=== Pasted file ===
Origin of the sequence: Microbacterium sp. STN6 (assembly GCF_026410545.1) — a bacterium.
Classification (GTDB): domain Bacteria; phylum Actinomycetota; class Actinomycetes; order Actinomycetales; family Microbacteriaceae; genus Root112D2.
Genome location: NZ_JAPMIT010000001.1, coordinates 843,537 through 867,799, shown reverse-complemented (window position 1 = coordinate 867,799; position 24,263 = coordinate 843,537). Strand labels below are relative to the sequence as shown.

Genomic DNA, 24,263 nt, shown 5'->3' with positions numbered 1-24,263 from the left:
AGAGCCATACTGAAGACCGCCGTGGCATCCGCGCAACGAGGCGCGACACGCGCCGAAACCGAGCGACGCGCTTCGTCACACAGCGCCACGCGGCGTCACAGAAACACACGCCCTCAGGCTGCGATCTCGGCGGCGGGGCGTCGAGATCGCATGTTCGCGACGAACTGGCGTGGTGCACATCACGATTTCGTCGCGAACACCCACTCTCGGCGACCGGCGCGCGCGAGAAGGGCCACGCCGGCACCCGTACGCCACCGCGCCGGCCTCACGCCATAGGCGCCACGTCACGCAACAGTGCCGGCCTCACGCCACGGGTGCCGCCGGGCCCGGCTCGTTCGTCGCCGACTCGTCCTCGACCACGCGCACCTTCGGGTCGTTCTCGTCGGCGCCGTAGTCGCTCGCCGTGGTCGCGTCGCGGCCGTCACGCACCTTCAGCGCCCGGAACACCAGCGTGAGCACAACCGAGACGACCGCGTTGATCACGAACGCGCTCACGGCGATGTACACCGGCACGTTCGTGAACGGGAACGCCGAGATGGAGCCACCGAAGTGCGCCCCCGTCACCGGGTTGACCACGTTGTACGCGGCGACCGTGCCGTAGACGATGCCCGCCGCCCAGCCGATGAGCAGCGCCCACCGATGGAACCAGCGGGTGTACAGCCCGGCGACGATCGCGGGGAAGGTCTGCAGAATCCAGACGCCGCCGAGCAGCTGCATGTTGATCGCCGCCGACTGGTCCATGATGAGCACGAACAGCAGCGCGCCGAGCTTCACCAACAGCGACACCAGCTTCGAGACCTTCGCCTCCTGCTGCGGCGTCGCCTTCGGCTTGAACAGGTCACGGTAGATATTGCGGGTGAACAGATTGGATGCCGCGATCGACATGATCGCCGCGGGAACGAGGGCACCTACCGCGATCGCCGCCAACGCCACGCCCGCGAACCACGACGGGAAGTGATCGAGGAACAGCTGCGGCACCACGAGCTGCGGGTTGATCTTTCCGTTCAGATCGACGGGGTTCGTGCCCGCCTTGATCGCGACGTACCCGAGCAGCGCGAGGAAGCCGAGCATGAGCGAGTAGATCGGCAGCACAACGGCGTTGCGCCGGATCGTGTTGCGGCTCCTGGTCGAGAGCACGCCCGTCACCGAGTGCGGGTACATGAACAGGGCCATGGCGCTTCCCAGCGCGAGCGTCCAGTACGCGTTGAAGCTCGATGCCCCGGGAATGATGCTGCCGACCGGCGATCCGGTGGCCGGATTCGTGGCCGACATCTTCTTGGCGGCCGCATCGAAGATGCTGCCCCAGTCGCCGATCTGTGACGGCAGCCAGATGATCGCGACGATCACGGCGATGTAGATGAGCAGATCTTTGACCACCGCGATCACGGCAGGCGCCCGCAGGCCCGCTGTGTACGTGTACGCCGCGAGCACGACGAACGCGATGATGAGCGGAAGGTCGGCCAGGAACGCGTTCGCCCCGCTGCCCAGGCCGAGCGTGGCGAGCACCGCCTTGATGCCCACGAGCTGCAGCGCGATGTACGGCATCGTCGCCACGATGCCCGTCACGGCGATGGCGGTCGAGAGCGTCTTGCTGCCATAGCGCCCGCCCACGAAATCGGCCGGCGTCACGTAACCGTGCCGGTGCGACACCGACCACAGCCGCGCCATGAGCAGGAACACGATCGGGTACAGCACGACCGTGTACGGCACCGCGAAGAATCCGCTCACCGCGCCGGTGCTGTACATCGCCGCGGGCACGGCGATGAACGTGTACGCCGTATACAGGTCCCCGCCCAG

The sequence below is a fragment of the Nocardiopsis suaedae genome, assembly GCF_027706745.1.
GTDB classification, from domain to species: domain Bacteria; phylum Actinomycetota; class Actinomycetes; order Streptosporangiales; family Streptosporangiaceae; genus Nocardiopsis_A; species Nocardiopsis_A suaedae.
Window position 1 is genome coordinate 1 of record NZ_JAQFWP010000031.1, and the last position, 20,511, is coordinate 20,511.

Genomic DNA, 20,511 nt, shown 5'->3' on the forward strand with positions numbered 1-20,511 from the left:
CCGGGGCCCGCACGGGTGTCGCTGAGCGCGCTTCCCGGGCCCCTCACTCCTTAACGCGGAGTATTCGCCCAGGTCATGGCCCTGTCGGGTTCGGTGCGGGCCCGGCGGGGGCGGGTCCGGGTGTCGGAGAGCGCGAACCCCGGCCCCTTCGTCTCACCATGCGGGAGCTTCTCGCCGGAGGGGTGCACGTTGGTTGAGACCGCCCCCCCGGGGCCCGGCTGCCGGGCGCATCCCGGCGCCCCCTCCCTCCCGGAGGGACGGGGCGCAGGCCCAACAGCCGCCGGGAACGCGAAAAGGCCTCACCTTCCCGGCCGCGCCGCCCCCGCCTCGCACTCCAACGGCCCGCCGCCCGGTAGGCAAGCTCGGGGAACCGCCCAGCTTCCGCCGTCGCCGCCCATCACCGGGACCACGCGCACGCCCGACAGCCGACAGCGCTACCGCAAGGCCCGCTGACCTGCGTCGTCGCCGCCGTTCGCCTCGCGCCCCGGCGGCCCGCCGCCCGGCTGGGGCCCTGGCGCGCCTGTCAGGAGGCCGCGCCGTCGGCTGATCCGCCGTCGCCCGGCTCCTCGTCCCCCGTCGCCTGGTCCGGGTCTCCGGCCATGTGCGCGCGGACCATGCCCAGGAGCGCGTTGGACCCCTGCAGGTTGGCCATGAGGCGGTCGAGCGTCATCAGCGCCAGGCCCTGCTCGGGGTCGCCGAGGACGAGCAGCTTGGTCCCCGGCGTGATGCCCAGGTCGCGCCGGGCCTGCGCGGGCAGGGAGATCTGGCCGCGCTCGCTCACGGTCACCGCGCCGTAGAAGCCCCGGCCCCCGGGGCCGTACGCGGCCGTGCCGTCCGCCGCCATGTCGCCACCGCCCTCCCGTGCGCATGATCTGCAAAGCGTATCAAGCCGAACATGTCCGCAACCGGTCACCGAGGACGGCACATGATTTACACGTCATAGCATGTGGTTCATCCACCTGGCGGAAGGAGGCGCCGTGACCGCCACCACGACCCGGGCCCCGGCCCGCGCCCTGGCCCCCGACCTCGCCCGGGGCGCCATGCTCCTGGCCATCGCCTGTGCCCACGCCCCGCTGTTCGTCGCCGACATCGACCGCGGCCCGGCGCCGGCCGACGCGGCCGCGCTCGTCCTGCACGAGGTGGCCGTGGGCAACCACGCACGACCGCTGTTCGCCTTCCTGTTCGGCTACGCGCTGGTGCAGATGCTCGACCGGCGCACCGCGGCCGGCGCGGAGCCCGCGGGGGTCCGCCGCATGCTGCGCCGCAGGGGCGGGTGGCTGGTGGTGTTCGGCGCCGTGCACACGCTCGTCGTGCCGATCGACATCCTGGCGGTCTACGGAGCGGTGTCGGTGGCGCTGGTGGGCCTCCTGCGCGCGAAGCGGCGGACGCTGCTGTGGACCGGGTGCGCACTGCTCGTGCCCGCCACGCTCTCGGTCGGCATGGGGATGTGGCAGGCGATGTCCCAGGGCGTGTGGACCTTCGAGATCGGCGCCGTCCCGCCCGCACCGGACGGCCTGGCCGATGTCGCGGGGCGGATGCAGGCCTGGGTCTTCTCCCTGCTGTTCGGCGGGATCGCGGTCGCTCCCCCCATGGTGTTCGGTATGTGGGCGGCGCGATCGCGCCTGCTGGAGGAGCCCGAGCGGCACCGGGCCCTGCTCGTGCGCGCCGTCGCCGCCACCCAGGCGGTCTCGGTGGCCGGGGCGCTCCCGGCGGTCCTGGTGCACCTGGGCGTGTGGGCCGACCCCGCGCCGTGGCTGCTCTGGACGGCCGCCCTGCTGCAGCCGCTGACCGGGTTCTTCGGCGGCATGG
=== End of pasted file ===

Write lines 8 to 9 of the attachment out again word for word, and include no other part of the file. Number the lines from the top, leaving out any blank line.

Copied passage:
Window position 1 is genome coordinate 1 of record NZ_JAQFWP010000031.1, and the last position, 20,511, is coordinate 20,511.

Genomic DNA, 20,511 nt, shown 5'->3' on the forward strand with positions numbered 1-20,511 from the left: